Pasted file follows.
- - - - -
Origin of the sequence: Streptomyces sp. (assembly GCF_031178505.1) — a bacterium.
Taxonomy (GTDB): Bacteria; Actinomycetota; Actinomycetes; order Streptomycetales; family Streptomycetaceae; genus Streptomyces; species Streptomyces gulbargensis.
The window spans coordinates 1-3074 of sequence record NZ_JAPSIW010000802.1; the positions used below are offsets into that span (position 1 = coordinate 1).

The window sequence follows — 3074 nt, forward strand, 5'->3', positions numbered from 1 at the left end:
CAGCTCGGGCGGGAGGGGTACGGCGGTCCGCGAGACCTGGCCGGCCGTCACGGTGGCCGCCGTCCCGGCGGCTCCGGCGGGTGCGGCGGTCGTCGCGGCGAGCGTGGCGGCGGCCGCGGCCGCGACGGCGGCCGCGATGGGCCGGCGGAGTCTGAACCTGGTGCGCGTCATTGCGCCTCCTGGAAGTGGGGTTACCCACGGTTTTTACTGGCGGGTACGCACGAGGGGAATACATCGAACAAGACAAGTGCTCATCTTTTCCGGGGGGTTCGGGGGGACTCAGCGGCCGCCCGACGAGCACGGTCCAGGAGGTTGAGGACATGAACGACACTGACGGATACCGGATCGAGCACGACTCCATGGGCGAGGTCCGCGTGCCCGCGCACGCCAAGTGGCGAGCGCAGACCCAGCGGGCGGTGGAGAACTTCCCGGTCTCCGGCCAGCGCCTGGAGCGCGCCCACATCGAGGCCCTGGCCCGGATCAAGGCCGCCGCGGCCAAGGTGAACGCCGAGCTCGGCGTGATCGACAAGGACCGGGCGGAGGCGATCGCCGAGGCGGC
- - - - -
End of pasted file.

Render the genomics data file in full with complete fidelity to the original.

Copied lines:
Origin of the sequence: Streptomyces sp. (assembly GCF_031178505.1) — a bacterium.
Taxonomy (GTDB): Bacteria; Actinomycetota; Actinomycetes; order Streptomycetales; family Streptomycetaceae; genus Streptomyces; species Streptomyces gulbargensis.
The window spans coordinates 1-3074 of sequence record NZ_JAPSIW010000802.1; the positions used below are offsets into that span (position 1 = coordinate 1).

The window sequence follows — 3074 nt, forward strand, 5'->3', positions numbered from 1 at the left end:
CAGCTCGGGCGGGAGGGGTACGGCGGTCCGCGAGACCTGGCCGGCCGTCACGGTGGCCGCCGTCCCGGCGGCTCCGGCGGGTGCGGCGGTCGTCGCGGCGAGCGTGGCGGCGGCCGCGGCCGCGACGGCGGCCGCGATGGGCCGGCGGAGTCTGAACCTGGTGCGCGTCATTGCGCCTCCTGGAAGTGGGGTTACCCACGGTTTTTACTGGCGGGTACGCACGAGGGGAATACATCGAACAAGACAAGTGCTCATCTTTTCCGGGGGGTTCGGGGGGACTCAGCGGCCGCCCGACGAGCACGGTCCAGGAGGTTGAGGACATGAACGACACTGACGGATACCGGATCGAGCACGACTCCATGGGCGAGGTCCGCGTGCCCGCGCACGCCAAGTGGCGAGCGCAGACCCAGCGGGCGGTGGAGAACTTCCCGGTCTCCGGCCAGCGCCTGGAGCGCGCCCACATCGAGGCCCTGGCCCGGATCAAGGCCGCCGCGGCCAAGGTGAACGCCGAGCTCGGCGTGATCGACAAGGACCGGGCGGAGGCGATCGCCGAGGCGGC